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Blowing the Whistle on the U.N.’s Big Secret

Film shines light on human trafficking

By Shannon Liao
Epoch Times Staff
Created: August 5, 2011 Last Updated: August 21, 2011
Related articles: Arts & Entertainment » Movies & TV
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WHISTLEBLOWER: Rachel Weisz as Kathy in the dramatic film 'The Whistleblower.' (Cary Fukunaga/Samuel Goldwyn Films)

WHISTLEBLOWER: Rachel Weisz as Kathy in the dramatic film 'The Whistleblower.' (Cary Fukunaga/Samuel Goldwyn Films)

 

Sprinkled across war-torn Bosnia are brothels and rape houses poorly disguised as restaurants, clubs, and hotels. Inside, underage Eastern European girls live in torment, forced to do “tricks” to pay off debts they have “incurred.”

Director Larysa Kondracki knew that she wanted her first movie to be about human trafficking, though she didn’t decide on the exact plot for the movie until she came across Kathryn Bolkovac’s story.

Bolkovac was an American police officer who served as a U.N. peacekeeper in Bosnia, where she discovered that 10 percent of her fellow peacekeepers were involved in the sex trafficking of underage Eastern European women.

“I came in as a naïve Midwestern cop wanting to do the right thing, wanting to bring justice to a lawless world, and I found lawlessness within my own ranks … in the end it was a real awakening for me,” said Bolkovac in the press notes for the new film “The Whistleblower.”

Bolkovac wrote in a report published by the Bosnian Institute that she had gone to a decaying nightclub to investigate her suspicions, a scene later recreated in the film.

PEACEKEEPER: Rachel Weisz as police officer Kathy.  (Andrei Alexandru/Samuel Goldwyn Films)

PEACEKEEPER: Rachel Weisz as police officer Kathy. (Andrei Alexandru/Samuel Goldwyn Films)

Bolkovac discovered a significant amount of U.S. currency hidden in a metal gun box. It struck her that something was wrong. The only place to receive U.S. dollars in Bosnia was on American military bases.

The girls she spoke to in the club gave vague descriptions of international police officers, military men, and local police.

When these girls saw the men in blue uniforms from the U.N., they thought, “We have our savior,” only to be taken advantage of by their so-called saviors.

Bolkovac tried to help these girls, but there was only little she could do before the heavy bureaucracy she was up against shut her down. In the end, she was fired and her life was threatened.

“I packed everything I owned, including the evidence I’d collected over the last two years, and next morning I drove nonstop out of the country,” she said in the Bosnian Institute report.

Director Kondracki explained that Bolkovac’s story covered everything—the trafficking industry, what victims felt like, what the U.N. was doing, and how one lone woman made a difference.

Oscar-winner Rachel Weisz, who plays Bolkovac in the film, stated in the press notes that Bolkovac wasn’t thinking about morality when she blew the whistle on one of the biggest cover-ups of the U.N. “I think it’s just purely who she is. She is one of those people who cannot be anything other than who she is.”

CONTEMPLATION: Monica Bellucci as the big-shot NGO head, Laura Leviani, in the drama film 'The Whistleblower.' (Cary Fukunaga/Samuel Goldwyn Films )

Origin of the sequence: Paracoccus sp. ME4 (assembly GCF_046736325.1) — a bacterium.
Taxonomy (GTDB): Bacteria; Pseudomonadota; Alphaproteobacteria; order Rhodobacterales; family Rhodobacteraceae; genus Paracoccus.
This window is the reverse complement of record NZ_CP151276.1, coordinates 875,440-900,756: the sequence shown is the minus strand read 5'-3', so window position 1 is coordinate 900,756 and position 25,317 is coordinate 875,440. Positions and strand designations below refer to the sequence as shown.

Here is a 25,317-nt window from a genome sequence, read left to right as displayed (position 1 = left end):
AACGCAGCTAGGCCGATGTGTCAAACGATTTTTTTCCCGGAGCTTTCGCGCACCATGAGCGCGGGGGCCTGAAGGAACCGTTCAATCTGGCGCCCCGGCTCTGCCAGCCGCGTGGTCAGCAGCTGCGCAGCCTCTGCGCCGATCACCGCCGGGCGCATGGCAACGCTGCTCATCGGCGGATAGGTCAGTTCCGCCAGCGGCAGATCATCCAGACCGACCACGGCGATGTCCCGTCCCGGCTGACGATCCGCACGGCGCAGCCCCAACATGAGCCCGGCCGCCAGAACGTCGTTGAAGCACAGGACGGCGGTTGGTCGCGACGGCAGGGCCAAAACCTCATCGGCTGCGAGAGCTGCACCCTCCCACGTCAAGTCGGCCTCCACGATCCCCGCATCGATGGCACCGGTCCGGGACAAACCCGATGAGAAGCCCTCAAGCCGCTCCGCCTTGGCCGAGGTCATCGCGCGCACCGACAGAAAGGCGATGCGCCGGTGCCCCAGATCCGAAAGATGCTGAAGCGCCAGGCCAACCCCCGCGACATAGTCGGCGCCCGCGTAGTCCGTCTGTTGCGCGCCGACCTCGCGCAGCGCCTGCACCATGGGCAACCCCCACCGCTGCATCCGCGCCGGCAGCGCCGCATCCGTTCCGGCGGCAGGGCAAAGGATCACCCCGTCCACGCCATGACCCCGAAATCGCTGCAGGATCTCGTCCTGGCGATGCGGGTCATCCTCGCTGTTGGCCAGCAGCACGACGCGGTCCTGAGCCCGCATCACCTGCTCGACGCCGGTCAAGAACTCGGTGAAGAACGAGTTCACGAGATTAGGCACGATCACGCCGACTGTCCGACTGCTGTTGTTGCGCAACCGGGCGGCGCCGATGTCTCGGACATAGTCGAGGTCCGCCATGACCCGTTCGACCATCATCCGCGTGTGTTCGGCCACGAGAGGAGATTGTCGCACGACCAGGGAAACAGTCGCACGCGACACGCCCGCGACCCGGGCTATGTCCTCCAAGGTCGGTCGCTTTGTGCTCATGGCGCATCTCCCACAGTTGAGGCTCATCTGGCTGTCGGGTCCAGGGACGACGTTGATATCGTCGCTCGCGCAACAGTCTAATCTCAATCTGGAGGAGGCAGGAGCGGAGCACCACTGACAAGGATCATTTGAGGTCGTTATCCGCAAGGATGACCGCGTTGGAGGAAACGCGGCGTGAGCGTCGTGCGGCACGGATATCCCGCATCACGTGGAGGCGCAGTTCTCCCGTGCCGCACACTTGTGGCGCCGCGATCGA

CONTEMPLATION: Monica Bellucci as the big-shot NGO head, Laura Leviani, in the drama film 'The Whistleblower.' (Cary Fukunaga/Samuel Goldwyn Films )

Originally, Weisz had rejected the film offer. But years passed, and she remained haunted by the storyline.For her, Bolkovac is an ordinary woman who has done extraordinary things, a theme that Weisz looks for when choosing scripts.

Bolkovac asserted that Weisz was perfect for the role. “I see a lot of thoughtfulness in her, a lot of maturity.”

Filming was done in Bucharest, Romania, in the fall of 2009 with shots of Bosnia taken through the mountains of Transylvania.

Kondracki said in the press notes, “In a story such as this, it’s more about what you don’t see, so you need to create that world.” Filming in Eastern Europe was essential.

Breaking the ‘Abstract’

When people hear of human rights abuses and sex trafficking, they form in their minds an abstract idea of what is happening in some far-off country. No more, says Kondracki and co-writer Eilis Kirwan.

To put a face to the name, they’ve created Raya, played by Romanian actress Roxanna Condurache, someone audiences will get to know on a personal level.


Co-writer Kirwan stressed in the press notes that the audience must realize what these girls suffered. “It can’t stay abstract in anyone’s mind anymore.”

Bosnia isn’t the only country where human trafficking occurs.

The U.N. mission to Bosnia ended in 2002. Since then, the U.S. State Department has awarded DynCorp a $22 million dollar contract to police Iraq. DynCorp is the real-life company that contracted Bolkovac and other police into Bosnia. In the film, the name of the company is Democra.

U.N. peacekeepers on missions have reportedly committed sexual assaults and human rights violations in the Congo, Sierra Leone, Burundi, Guinea, Nigeria, Liberia, Bosnia, Kosovo, Haiti, Cambodia, Colombia, Sudan, Iraq, and Afghanistan, according to Bolkovac’s report.

“We have a system that works,” sneers the big-shot head of an NGO, Laura Leviani (Monica Bellucci), in the movie. “For who?” Bolkovac (Weisz) shoots back.

Kondracki wants her audience to know that atrocities are being committed.

“It’s actually much worse [than in the film] and it’s continuing to happen. We really need more people like Kathy [Bolkovac].”

“The Whistleblower” stars Rachel Weisz, David Strathairn, Monica Bellucci, Vanessa Redgrave, Nikolaj Lie Kaas, Anna Anissimova, and Roxana Condurache. The film is rated R and runs at 118 minutes. It opens in theaters Friday August 5.




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